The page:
Starck says either the board would say they do not permit or sanction crowd-funding, for district or school sponsored programs, or the district would allow crowd-funding, with an approval procedure in place.

When asked her opinion on the matter, Starck says she thinks crowd-funding is OK, adding that it would provide another option for those who would rather donate money, than buy a candle, for example.

“I think there could be a place for it, but that’s something that I know sometimes people have strong opinions about,” said Starck.

Ced Boettcher, board member, asked what the approval process would look like, if crowd-funding is allowed. Starck says either the building or district administrator would approve the fundraisers.

“So, at least they know it’s happening,” said Starck.

Blanchette says, as long as there is a process in place to ensure money raised with the district name attached to it, goes toward the correct thing, she is in favor of allowing crowd-funding.

Sue Shakal, director of finance, says now that the Booster Clubs are separate from the school, crowd-funding may not even be an issue for the district.

All of the policies will be on the agenda for the next board meeting for the first reading.

Starck also showed board members present some of the work she has done, as part of looking into options for starting a charter school. She says she is signed up to attend a grant workshop, related to starting a charter.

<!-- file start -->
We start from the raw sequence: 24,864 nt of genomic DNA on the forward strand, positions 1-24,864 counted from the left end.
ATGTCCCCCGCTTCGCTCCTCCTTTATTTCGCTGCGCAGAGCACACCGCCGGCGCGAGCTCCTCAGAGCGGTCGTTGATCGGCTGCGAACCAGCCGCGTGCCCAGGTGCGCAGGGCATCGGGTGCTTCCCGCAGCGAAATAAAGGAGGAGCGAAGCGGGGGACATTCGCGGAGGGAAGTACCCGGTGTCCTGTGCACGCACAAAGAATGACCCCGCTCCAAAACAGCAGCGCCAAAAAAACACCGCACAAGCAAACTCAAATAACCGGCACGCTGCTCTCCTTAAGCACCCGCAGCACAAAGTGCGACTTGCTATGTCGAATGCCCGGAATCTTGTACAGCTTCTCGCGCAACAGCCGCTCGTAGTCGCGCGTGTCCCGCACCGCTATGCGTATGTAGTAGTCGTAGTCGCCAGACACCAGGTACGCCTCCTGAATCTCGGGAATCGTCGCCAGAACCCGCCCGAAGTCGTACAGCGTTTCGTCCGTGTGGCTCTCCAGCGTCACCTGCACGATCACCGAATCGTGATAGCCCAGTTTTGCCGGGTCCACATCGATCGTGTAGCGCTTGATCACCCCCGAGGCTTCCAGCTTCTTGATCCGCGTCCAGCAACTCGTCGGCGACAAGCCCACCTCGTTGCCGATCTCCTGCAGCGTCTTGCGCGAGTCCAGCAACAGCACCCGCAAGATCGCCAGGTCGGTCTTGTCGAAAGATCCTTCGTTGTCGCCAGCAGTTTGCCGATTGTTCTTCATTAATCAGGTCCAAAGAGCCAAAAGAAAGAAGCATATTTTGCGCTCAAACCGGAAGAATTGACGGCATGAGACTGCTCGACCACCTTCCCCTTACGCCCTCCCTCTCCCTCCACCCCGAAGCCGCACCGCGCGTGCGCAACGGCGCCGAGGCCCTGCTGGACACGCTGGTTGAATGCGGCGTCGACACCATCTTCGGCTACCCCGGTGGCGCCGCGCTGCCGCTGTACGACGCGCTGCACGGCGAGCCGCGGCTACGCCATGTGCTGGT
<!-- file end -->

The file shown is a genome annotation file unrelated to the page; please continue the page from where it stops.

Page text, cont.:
Starck also encouraged board members to think of what type of charter they are looking at – whether that is online, personalized learning, an alternate-type school for at-risk students or some other niche.

“We need to have a focus area,” said Starck.

Board member Donna Albarado said she thinks the board was thinking a program similar to eSucceed, the current consortium online school Cadott belongs to.

Starck says charter schools need people for a governance board and that none of those members can be an employee of the school district, which can be difficult.

Starck asked for feedback on if the board would like to go for charter school development, back to CESA for online classes, or both. She also noted starting a charter school usually takes a full year of planning to implement.

Blanchette asked about a full-online option that is not a charter school, just inhouse. Starck said it could be faster to implement, since they wouldn’t need a governance board, but a drawback would be it would not allow for open-enrollment into the program.

Starck says starting a charter does come with some costs, like staffing, as well as some start-up risks. Albarado asked what they would give up, so they are not putting additional costs on the taxpayers.

“There’s no easy answer to be like, ‘Oh, this is the answer that makes us money and doesn’t take so long,’” said Starck.

Members also heard an update on the superintendent goals. Starck presented an $8,650 quote for a consultation company to come in and help establish pay band levels.

“I have not said yes to this quote yet, just because I want board feedback,” said Starck.

Starck noted teacher performance pay is not highly correlated with better student academic outcomes, though could help with staff retention. She says she thinks pay banding may not be the highest priority right now.

After some discussion, members decided not to give input for how to move forward, until the other board members are present.